IFC and the German Ministry for Economic Cooperation and Development (BMZ) has launched a new programme that will leverage greater private sector investments to support the food production value chain across Africa and increase access to finance for rural farmers and businesses
The US$25mn Food Systems Development Programme, focuses on giving food producers, ranging from smallholder farmers to small and medium-sized agri-businesses in Africa, greater opportunities to improve their incomes. IFC’s technical assistance will strengthen agricultural value chains from farm to market.
Supply chain disruptions caused by the COVID-19 crisis have highlighted weaknesses in the food supply system and created an opportunity to explore technology-based solutions that will make the sector more efficient, adaptive, and resilient. Meanwhile, global demand for food will grow by 50% by 2030 due to population growth and dietary shifts. This could exacerbate food insecurity for some countries if no action is taken. African countries, in particular, are at high risk of facing severe food insecurity by 2030.
“The battle against hunger can only be won by joining forces to leverage expertise and learn mutually from experience. BMZ and IFC coming together to build stronger supply chains for African famers is an example of that theory in action,” said Sérgio Pimenta, vice-president for the Middle East and Africa at IFC. “This programme is designed to leverage IFC’s relationships with commercial agribusinesses and financial institutions to bring a comprehensive solution for entire value-chains, from farm to the fork. The impact could not come at a better time.”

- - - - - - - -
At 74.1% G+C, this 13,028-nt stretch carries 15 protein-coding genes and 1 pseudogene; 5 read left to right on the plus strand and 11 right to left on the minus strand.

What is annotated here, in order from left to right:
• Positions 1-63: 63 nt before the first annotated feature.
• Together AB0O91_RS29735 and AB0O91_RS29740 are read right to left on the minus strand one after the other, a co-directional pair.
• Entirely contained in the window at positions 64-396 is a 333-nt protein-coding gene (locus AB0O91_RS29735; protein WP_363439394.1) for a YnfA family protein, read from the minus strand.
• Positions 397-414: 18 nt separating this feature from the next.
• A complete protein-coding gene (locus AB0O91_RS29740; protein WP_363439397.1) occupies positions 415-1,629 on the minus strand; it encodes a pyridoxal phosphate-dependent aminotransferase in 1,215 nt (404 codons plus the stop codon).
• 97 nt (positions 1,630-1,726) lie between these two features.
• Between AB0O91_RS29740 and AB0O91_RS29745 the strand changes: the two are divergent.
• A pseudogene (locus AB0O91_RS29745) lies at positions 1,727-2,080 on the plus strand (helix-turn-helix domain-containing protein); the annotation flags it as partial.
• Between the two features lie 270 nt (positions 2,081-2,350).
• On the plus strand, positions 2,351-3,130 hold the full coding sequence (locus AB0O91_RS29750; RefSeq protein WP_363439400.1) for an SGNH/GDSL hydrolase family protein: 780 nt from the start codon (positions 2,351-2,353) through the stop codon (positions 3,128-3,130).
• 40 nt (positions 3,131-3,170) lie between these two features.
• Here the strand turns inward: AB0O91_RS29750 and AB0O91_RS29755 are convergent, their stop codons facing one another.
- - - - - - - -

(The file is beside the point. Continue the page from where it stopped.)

Together with BMZ, IFC will support the expansion of technical and business management capacity for smallholder farmers, farmer organisations, and rural SMEs in communities. The program will also support the digitisation of transactions and payments, helping to expand access to a broad range of financial services.
The agriculture sector is up against major challenges: Resource scarcity and climate change, complex value chains, and lack of suitable infrastructure, trade barriers and limited access to finance and inputs. There are tremendous opportunities for the private sector to address these challenges for more sustainable and inclusive food production.
IFC will bring a combination of private and blended finance solutions as well as advisory services to support the programme. The programme complements IFC’s existing partnership with BMZ, Norway and the Netherlands to support the G-20 Compact with Africa.